What did I do? I invested some of this newfound time into beating the bushes and testing the waters for new business opportunities, but I was strategic with how I did it. Cold-calling is not effective for my business, nor does it result in quality clients (at least in my experience). I wanted to build my book of business with client work I enjoyed and could complete efficiently. Here are the five strategies with which I began.

Talk with current clients about expanding your services

For me, this was a natural and obvious first step. I was upfront with my current clients, many of whom have been loyally working with me for several years. I told them I had availability for more work and offered to create a proposal for what additional services I could provide them that would amplify my current efforts. Not one turned down the offer to at least consider my proposal and right off the bat several increased my monthly retainer. I was so pleasantly surprised to learn that many of my clients had wanted to increase my services for a while but were mindful of my workload from other clients. It pays to ask!

Follow-up with leads that have fallen off

Next, I went through my notes of leads and proposals that didn’t result in business. For the most part, I never received a response after several follow-ups and was so busy at the time, I didn’t have to chase after them for work. I opened up the conversation again with a “Happy New Year, I hope you are doing well…” I received some responses within the hour – from contacts who had failed to give me a response over several months! A New Year brings a new business mindset and also gives businesses the opportunity to evaluate where they stand financially. Following-up during this time is an easy way to breathe fresh air back into a proposal and drum up new business.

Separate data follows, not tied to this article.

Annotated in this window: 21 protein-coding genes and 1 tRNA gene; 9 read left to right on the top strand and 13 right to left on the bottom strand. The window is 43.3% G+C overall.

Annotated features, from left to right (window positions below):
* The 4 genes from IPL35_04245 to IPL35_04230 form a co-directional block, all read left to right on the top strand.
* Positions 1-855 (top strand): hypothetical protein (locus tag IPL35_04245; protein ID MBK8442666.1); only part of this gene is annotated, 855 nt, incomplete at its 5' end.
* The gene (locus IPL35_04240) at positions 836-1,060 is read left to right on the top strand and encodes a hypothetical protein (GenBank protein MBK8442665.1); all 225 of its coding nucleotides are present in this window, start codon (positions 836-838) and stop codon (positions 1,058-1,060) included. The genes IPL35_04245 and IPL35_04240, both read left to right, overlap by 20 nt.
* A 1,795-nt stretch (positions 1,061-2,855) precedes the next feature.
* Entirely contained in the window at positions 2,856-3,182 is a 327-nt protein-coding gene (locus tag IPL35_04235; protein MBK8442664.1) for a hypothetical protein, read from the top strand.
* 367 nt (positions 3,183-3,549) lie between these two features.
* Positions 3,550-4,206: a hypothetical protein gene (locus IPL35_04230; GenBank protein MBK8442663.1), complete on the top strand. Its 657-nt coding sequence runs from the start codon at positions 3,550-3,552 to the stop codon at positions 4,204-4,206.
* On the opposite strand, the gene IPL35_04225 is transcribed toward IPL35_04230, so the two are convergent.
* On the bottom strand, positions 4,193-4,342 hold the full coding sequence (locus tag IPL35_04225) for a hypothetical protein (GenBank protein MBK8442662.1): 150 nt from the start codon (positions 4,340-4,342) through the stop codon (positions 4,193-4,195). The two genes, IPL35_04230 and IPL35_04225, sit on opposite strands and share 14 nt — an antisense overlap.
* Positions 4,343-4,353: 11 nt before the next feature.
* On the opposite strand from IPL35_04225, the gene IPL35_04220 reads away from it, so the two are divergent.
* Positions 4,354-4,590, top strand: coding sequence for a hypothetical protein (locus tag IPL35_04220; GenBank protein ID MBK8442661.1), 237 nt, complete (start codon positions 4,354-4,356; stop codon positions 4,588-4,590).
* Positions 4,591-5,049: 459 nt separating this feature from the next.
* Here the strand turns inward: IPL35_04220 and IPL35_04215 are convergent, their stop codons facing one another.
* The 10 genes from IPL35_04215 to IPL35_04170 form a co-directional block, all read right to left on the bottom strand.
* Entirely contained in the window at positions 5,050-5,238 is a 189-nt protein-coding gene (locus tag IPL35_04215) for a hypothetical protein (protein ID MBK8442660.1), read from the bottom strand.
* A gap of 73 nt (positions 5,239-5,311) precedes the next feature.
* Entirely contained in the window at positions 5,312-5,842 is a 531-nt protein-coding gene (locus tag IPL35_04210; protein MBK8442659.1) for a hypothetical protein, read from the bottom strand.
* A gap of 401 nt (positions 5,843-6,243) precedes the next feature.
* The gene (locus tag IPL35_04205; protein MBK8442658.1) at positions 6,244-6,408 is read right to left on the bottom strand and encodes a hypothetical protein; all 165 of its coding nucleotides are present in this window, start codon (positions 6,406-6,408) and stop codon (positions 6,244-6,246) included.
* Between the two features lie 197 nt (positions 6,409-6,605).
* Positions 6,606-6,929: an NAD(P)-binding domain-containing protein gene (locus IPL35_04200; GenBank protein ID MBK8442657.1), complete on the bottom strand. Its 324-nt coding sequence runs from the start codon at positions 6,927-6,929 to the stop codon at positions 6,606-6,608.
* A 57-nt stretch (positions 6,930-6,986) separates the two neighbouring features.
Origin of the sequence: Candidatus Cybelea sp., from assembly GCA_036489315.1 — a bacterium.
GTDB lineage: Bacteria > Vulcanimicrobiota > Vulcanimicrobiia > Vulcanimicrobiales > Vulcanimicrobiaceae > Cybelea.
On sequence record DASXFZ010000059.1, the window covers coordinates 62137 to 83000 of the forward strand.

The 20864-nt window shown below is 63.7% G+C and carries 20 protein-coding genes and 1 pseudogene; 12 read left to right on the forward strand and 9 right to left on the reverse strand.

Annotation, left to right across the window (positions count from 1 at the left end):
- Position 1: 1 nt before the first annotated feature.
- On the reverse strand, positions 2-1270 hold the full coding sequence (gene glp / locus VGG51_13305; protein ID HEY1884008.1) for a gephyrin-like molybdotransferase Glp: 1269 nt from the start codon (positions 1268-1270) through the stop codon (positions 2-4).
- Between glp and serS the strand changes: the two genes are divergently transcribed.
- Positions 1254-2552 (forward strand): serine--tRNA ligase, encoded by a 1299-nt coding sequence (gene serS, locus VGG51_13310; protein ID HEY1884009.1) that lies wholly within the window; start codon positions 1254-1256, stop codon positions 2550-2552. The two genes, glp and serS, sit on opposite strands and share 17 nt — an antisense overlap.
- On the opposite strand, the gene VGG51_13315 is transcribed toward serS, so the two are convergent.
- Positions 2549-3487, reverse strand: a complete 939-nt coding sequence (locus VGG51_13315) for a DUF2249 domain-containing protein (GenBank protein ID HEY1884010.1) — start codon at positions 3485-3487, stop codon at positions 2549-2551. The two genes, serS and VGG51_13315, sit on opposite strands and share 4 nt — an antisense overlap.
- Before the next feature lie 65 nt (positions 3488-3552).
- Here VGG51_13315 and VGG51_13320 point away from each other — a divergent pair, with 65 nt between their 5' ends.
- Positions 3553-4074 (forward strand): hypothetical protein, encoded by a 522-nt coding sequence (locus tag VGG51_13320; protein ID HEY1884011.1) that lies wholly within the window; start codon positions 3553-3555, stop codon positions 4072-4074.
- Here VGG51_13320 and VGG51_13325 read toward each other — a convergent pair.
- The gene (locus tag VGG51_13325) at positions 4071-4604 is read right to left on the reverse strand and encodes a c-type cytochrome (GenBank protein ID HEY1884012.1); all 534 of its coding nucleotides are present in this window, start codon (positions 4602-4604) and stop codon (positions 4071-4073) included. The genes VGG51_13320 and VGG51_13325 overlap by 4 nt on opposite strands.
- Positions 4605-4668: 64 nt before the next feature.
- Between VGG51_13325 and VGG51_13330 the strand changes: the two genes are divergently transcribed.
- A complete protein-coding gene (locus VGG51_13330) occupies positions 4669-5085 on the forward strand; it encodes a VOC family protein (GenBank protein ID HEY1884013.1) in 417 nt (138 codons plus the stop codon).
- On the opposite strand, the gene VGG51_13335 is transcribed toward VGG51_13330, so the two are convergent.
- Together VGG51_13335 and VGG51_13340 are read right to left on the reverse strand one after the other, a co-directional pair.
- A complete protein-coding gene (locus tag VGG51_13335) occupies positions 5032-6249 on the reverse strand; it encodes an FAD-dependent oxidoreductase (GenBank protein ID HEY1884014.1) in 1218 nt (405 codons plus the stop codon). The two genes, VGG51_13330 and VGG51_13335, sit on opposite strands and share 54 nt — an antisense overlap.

Go through your stack of business cards

I also sifted through business cards I had collected from meetings and networking events throughout the past year. There were some that I felt could generate leads, so I reached out to these individuals to set up a time to talk over coffee. During this casual discussion, I was able to learn more about their business and also tell them that I am looking to take on new clients. This small investment of time most often resulted in the contact’s enthusiastic offer to keep their eyes and ears open for someone who could benefit from my services. Of course in exchange, I offered to do the same for them.

Touch base with your “power partners”

I have worked to develop several “power partnerships” with businesses who offer my services to their clients. I sent each a note letting them know I am available to take on more work and to “load me up” as they see fit. Much like reaching out to my current client list, I was able to gain some quick projects that they had on their plates, but didn’t want to risk overloading me with. Now that they knew I was open to more work, they were happy to offload.

Reach out to competitors

Finally, and most surprisingly, I reached out to contacts that I knew offered the same services I did. Yes, competitors. This may sound like an odd thing to do, but I have found a lot of value in developing a good working relationship with competing consultants and businesses. Why? Because when you get to know who their ideal client is, you will realize you really aren’t hunting for the same lead. In fact, their wheel house may be completely different than yours. In reaching out to my competitors, I wanted to put out my feelers for any leads they may have recently turned away either because they weren’t a good fit for their business or they were too busy to take on more work. Often, competitors will refer work out to me if they think I would better accommodate the client. Win-win!

When you look to build business, what strategies do you use? Share your thoughts by commenting below!

 
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Posted by on February 20, 2017 in Business & Success